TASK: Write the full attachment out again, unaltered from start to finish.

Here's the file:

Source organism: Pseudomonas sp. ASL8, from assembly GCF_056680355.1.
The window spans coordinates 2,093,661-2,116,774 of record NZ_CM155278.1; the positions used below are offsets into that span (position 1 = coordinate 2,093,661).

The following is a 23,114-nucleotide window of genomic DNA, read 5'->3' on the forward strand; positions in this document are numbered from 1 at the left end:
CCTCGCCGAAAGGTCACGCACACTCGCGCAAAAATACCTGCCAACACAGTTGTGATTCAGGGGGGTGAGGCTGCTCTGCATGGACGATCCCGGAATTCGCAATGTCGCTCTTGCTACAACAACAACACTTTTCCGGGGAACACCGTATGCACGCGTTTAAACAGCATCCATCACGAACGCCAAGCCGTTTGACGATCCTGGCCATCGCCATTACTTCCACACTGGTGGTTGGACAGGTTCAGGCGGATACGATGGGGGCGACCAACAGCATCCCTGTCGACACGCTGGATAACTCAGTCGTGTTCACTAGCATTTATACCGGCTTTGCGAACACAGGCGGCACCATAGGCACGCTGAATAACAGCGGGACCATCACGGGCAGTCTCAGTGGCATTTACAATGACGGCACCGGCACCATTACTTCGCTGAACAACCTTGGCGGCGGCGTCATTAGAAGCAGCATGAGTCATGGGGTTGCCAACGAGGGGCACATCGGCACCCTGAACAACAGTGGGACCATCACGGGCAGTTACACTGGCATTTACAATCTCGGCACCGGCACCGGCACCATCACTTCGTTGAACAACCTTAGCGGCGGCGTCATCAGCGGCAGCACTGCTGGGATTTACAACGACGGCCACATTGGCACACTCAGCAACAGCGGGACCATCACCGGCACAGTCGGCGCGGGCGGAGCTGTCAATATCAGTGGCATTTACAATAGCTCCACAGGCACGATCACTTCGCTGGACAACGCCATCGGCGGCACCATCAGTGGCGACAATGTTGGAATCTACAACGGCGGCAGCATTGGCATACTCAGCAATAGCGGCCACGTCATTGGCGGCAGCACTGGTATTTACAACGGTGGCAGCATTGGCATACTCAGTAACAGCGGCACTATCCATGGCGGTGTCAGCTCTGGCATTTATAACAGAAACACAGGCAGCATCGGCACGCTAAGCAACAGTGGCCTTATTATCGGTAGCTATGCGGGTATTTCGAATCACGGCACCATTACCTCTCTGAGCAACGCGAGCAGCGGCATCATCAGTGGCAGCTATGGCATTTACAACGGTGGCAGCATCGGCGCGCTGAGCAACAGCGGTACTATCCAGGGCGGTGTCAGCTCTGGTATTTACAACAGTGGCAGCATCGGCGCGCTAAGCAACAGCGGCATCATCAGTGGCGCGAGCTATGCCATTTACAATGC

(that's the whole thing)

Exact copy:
Source organism: Pseudomonas sp. ASL8, from assembly GCF_056680355.1.
The window spans coordinates 2,093,661-2,116,774 of record NZ_CM155278.1; the positions used below are offsets into that span (position 1 = coordinate 2,093,661).

The following is a 23,114-nucleotide window of genomic DNA, read 5'->3' on the forward strand; positions in this document are numbered from 1 at the left end:
CCTCGCCGAAAGGTCACGCACACTCGCGCAAAAATACCTGCCAACACAGTTGTGATTCAGGGGGGTGAGGCTGCTCTGCATGGACGATCCCGGAATTCGCAATGTCGCTCTTGCTACAACAACAACACTTTTCCGGGGAACACCGTATGCACGCGTTTAAACAGCATCCATCACGAACGCCAAGCCGTTTGACGATCCTGGCCATCGCCATTACTTCCACACTGGTGGTTGGACAGGTTCAGGCGGATACGATGGGGGCGACCAACAGCATCCCTGTCGACACGCTGGATAACTCAGTCGTGTTCACTAGCATTTATACCGGCTTTGCGAACACAGGCGGCACCATAGGCACGCTGAATAACAGCGGGACCATCACGGGCAGTCTCAGTGGCATTTACAATGACGGCACCGGCACCATTACTTCGCTGAACAACCTTGGCGGCGGCGTCATTAGAAGCAGCATGAGTCATGGGGTTGCCAACGAGGGGCACATCGGCACCCTGAACAACAGTGGGACCATCACGGGCAGTTACACTGGCATTTACAATCTCGGCACCGGCACCGGCACCATCACTTCGTTGAACAACCTTAGCGGCGGCGTCATCAGCGGCAGCACTGCTGGGATTTACAACGACGGCCACATTGGCACACTCAGCAACAGCGGGACCATCACCGGCACAGTCGGCGCGGGCGGAGCTGTCAATATCAGTGGCATTTACAATAGCTCCACAGGCACGATCACTTCGCTGGACAACGCCATCGGCGGCACCATCAGTGGCGACAATGTTGGAATCTACAACGGCGGCAGCATTGGCATACTCAGCAATAGCGGCCACGTCATTGGCGGCAGCACTGGTATTTACAACGGTGGCAGCATTGGCATACTCAGTAACAGCGGCACTATCCATGGCGGTGTCAGCTCTGGCATTTATAACAGAAACACAGGCAGCATCGGCACGCTAAGCAACAGTGGCCTTATTATCGGTAGCTATGCGGGTATTTCGAATCACGGCACCATTACCTCTCTGAGCAACGCGAGCAGCGGCATCATCAGTGGCAGCTATGGCATTTACAACGGTGGCAGCATCGGCGCGCTGAGCAACAGCGGTACTATCCAGGGCGGTGTCAGCTCTGGTATTTACAACAGTGGCAGCATCGGCGCGCTAAGCAACAGCGGCATCATCAGTGGCGCGAGCTATGCCATTTACAATGC